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Luetkemeyer Remarks: Update on SBA’s Pandemic Response Programs

WASHINGTON, D.C. – Today, the House Committee on Small Business is holding a hybrid hearing titled "Update on SBA’s Pandemic Response Programs.”

Ranking Member Blaine Luetkemeyer's opening statement as prepared for delivery:

Thank you, Madam Chair.  Good morning to all of you and a special thank you to Mr. Shear and Mr. Ware for taking time to speak with us today. 

The COVID-19 pandemic has thrown never before seen obstacles in front of every American, especially our nation’s small business.  From the devastating state and local shut downs, to the struggle to find access to sufficient capital and employees to help them survive, our country has never faced a disruptive problem like this.            

Regardless of who has held the gavel over the years, Congress, and specifically this Committee, has long held the view that small businesses are vital to the health of the nation’s economy and security.  The Small Business Act of 1953 and the Small Business Investment Act of 1958 established that the U.S. Small Business Administration’s function is to “aid, counsel, assist, and protect, insofar as possible, the interests of small business concerns.”  This continues to hold true today, nearly 70 years later.  Equally important to these roles is the need for the SBA to maintain vigorous oversight of its own programs.   

Unfortunately, we have seen numerous blunders (and I use that term very politely) as the SBA has neglected to be good stewards of our constituents’ tax dollars.  Over the course of the last year, we have seen countless stories of how the Paycheck Protection Program (PPP), the Economic Injury Disaster Loan Program (EIDL), and the EIDL Advances have benefitted small businesses, kept employees on their payroll, and helped pay their mortgage, rent, or utilities.  Without these critical programs, more of our country’s smallest firms would have been closed permanently, and millions of employees would have been out of work.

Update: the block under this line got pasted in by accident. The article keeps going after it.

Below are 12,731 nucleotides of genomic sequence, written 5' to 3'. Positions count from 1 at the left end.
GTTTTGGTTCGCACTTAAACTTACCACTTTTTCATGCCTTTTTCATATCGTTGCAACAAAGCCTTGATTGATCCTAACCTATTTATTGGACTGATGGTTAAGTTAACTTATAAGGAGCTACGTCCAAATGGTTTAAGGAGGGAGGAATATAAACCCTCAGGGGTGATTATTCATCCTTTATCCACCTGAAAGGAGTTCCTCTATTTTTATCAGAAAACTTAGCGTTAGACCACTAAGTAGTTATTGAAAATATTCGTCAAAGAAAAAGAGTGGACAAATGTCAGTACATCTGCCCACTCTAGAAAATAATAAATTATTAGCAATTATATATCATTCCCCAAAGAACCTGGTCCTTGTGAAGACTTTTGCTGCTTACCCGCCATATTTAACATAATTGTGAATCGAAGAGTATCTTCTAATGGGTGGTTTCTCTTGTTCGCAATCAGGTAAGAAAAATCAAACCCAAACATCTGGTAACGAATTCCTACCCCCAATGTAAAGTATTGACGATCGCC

That is the good news.  The bad news is that the SBA has mismanaged these programs and opened them up to unprecedented levels of waste, fraud, and abuse, limiting their effectiveness and frivolously squandering taxpayer dollars that could help our economy move forward.  This is unacceptable.  We will hear from the SBA’s Inspector General and the federal government’s watchdog, the Government Accountability Office, during this hearing citing specific examples of troubling failures by the SBA in administering these life-saving programs. 

Those of us on this side of the aisle have been working diligently to help rectify these problems.  Over the initial months of the 117th Congress, Small Business Committee Republicans offered numerous constructive amendments to President Biden’s COVID relief bill that moved through Congress via the reconciliation process.  More specifically, we offered amendments that would enhance and improve the oversight of the SBA’s COVID programs. For example, we offered amendments that would significantly increase the appropriation for the SBA’s Office of Inspector General and provisions to expand oversight of the SBA programs, specifically calling on the Administrator to closely examine waste, fraud, and abuse within the EIDL programs.  And while my colleagues on the other side of the aisle had many kind things to say about most of our ideas at the time, not one Democrat voted for any of our amendments.

Perhaps after this hearing and the subsequent events that have taken place at the SBA, my friends on the other side of the aisle will come to the table and actually work with us on these serious issues.  Do we really need another OIG alert detailing the impending doom of another Congressionally-mandated SBA program, like the one published hours before the Shuttered Venue Operators Grants Program went live (and quickly crashed)? Nobody should want that level of dysfunction to occur again. The SBA had more than three months to pull this program together, and they couldn’t do it.  Small business owners have been waiting a long time for these funds to get out the door, and we want those who qualify to get the money as expeditiously as possible, but the necessary safeguards need to be in place for all SBA programs before American taxpayer dollars are disbursed.

In addition to the SVOG program, we are still waiting for a majority of details, like a specific launch date, for the Restaurant Revitalization Fund program contained in President Biden’s partisan $1.9 trillion COVID package. We tried adding more money and oversight protections to this important program during Reconciliation markup, but again, the Democrats chose to go about this in a similar partisan manner. I hope that my friends on the other side of the aisle can agree that we cannot afford another bungled rollout of the Restaurants program like we saw with the Shuttered Venues. We need to be actively pursuing legislative vehicles to ensure that this dysfunction does not occur again.

Moving forward, the Committee must focus on three key areas.  First, we need to prioritize eliminating existing fraud within these programs.  Second, we need to delay implementation of all new programs until the SBA has the oversight controls in place to protect against waste, fraud, and abuse.  And third, we need to take a hard look at restructuring the SBA as a whole.

I thank the Chairwoman for calling this timely hearing, and I yield back.